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Jeffrey Toobin Rewrites Supreme Court History—And His Own

9:05 AM, May 17, 2012 • By ADAM J. WHITE
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Olson did not argue that the Supreme Court could decide the case on strictly statutory grounds, avoiding the First Amendment question.  Rather, Olson argued that the First Amendment prohibits Congress from regulating Citizens United's political speech, and that one way to protect Citizens United's First Amendment right would be to re-interpret the statute to exempt Citizens United.  Toobin knows this, because Olson's explanation came immediately after the lines that Toobin quotes:

JUSTICE SCALIA:  So you're making a statutory argument now?

MR. OLSON:  I'm making a—

JUSTICE SCALIA:  You're saying that this isn't covered by it.

MR. OLSON:  Yes, I am making a statutory argument in the sense that you will construe the statute in the ways that doesn't violate the Constitution.  The Constitution, as—as the Court said in Wisconsin Right  to Life [v. FEC], gives ties to the speaker, errs on the side of  permitting the speech, not prohibiting the speech. And so all those things may be statutory arguments, Justice Scalia, but they are also constitutional arguments.

It is impossible to reconcile Olson's closing point with Toobin's description of Olson's argument: namely, that "Olson’s argument indicated that there was no need for the Court to declare any part of the law unconstitutional, or even to address the First Amendment implications of the case." Confronted with a choice between quoting Olson's full remarks, and advancing his own anti-Roberts narrative, Toobin chose the latter.

Having laid down this fictional foundation, Toobin goes on tell a story in which Chief Justice Roberts manipulated the post-argument opinion writing process to ensure that the Court would reach the case's First Amendment issues, and to tie that story to a longer history of the Court's Gilded Age favoritism toward corporate political power.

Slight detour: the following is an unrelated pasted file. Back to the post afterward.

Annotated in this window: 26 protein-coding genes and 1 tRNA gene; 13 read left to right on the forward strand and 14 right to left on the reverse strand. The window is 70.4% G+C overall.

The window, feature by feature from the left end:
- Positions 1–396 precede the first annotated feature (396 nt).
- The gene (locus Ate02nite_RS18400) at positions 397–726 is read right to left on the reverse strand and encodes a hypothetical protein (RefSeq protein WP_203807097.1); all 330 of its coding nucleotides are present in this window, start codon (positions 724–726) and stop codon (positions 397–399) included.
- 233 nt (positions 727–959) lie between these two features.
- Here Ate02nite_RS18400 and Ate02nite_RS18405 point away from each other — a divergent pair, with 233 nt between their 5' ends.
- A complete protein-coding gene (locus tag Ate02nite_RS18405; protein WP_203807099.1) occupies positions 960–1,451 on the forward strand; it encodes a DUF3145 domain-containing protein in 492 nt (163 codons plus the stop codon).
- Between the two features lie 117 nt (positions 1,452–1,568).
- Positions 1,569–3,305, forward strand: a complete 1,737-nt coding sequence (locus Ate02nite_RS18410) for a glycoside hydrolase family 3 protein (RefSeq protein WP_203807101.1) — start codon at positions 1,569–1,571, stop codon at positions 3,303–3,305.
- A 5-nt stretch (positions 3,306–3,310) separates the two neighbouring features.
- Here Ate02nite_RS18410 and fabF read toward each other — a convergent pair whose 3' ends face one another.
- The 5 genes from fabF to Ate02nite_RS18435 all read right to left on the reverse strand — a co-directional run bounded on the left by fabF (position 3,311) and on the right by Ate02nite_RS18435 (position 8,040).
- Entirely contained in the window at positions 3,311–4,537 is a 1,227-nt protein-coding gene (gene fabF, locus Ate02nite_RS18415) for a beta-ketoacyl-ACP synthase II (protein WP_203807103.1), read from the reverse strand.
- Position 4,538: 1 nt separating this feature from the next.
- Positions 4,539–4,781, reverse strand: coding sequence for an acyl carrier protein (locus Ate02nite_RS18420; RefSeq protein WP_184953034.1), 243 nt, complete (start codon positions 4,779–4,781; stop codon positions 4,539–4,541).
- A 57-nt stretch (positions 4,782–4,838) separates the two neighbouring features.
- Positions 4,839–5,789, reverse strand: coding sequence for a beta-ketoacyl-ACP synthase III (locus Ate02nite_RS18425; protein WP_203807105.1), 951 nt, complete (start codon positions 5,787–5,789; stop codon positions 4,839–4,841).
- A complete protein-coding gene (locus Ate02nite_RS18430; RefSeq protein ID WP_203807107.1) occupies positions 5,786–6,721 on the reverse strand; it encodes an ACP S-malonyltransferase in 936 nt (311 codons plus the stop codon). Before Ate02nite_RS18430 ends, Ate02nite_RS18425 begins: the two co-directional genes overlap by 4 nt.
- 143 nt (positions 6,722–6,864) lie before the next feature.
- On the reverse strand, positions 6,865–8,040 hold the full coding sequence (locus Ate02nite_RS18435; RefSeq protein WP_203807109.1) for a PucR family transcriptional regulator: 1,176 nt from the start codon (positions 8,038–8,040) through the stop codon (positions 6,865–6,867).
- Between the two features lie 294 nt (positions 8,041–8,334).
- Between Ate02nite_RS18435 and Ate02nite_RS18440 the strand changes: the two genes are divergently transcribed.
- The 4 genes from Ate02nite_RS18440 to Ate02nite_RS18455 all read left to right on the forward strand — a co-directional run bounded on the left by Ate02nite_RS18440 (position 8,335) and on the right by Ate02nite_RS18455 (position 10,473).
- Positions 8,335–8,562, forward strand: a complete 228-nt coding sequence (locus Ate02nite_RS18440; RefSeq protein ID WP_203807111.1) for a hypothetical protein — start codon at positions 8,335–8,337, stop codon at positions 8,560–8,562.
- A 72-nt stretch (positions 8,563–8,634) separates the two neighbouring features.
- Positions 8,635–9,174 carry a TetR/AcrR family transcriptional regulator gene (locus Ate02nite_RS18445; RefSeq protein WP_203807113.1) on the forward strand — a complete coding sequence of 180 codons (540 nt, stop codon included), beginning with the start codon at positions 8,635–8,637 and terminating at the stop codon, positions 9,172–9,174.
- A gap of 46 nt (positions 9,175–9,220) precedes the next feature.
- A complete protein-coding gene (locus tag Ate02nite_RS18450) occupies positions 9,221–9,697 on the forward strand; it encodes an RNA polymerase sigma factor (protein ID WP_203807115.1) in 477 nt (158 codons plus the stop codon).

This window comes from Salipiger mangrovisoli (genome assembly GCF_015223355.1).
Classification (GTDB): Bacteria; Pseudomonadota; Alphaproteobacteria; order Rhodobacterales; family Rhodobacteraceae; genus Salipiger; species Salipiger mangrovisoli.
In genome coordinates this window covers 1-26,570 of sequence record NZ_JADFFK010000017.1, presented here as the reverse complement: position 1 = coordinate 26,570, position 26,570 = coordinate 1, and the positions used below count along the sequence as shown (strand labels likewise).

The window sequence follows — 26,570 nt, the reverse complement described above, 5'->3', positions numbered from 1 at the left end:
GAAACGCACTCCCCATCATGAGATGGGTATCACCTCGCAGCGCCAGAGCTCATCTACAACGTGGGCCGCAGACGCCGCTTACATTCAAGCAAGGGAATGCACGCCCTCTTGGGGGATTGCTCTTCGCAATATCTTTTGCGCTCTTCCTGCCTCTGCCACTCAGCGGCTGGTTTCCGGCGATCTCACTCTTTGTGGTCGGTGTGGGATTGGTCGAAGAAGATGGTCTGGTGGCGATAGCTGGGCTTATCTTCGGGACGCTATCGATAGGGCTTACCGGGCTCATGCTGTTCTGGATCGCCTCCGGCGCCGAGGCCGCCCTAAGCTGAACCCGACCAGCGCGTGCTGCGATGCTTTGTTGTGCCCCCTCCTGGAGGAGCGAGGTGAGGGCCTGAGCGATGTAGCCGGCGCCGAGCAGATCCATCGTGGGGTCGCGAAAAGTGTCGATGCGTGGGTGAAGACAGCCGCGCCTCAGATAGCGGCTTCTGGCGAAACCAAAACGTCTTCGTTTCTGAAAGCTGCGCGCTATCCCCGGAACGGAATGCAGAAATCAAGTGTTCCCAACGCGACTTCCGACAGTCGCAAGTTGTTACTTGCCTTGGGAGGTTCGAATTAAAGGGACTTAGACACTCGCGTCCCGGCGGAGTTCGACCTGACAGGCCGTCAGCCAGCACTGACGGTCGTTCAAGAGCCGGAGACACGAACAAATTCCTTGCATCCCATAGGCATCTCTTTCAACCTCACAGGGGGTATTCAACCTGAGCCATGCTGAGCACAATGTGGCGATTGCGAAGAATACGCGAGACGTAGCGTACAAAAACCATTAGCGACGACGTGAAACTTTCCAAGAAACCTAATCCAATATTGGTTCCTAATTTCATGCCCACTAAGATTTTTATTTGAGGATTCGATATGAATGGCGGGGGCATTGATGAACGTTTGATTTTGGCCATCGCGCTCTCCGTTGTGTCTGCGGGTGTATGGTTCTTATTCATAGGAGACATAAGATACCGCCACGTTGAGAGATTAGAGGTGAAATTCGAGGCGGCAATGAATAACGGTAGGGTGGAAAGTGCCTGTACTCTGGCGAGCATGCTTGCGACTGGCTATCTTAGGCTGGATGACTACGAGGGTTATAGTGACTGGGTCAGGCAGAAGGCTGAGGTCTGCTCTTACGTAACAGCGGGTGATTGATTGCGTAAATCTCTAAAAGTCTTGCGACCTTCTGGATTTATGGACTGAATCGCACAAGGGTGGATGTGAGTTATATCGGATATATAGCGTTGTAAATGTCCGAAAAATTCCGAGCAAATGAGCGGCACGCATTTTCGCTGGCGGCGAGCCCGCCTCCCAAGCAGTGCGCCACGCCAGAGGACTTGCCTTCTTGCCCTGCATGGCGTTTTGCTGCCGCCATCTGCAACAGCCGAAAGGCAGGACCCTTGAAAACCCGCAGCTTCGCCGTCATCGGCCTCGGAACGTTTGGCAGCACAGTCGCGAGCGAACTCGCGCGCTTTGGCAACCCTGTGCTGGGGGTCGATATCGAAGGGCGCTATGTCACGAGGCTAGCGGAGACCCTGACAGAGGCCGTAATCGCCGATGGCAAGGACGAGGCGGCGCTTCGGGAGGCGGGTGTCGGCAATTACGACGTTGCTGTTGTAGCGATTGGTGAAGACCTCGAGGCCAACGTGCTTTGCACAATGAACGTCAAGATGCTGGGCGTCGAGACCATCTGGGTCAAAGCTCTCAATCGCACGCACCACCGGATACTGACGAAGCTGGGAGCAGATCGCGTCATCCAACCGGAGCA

Color me skeptical. On the face of his article, Toobin demonstrates his persistent inability to fully and accurately describe the arguments that counsel and the justices made. And this is not limited to his aforementioned mischaracterization of the case. On the question of foreign involvement in U.S. politics, Toobin quotes Olson's argument that the "Court in the past has made no distinction based upon the nature of the entity that might own a share of a corporation." But Toobin neglects to quote Olson's subsequent concession, in the same argument, that "there is some compelling governmental interest because of foreign investment in corporations."

Not that all of Toobin's errors are seemingly intentional. In retracing the Court's history of corporate rights, he places great weight on the Chief Justice Waite's comments in Santa Clara County v. Southern Pacific Railroad (1886), yet his single quote from Chief Justice Waite is inaccurate. This particular error is utterly benign, but it reminds us that the author is not one to sweat details.

Given Toobin's inability of accurately handling straightforward, easily confirmable facts, why should anyone take at face value Toobin's description of the Justices' private discussions, and their draft opinions—especially when Toobin only describes, never quotes, those deliberations or draft opinions?  

Of course, it probably is folly to get bogged down in the details Toobin's breathless behind the scenes account; even taking his reporting at face value, there is simply nothing there to indicate that the justices' deliberations took an inappropriate turn, as Ed Whelan already has explained.

Still, what jumps out at me is the fact that someone at the Court—a clerk, or a justice—leaked the behind the scenes story to Toobin. When will clerks or justices leak the Court's much more recent deliberations in the Obamacare cases? And when Toobin or others report those leaks, will those reports be as accurate as Toobin's Citizens United story?

Adam J. White is a lawyer in Washington, D.C.

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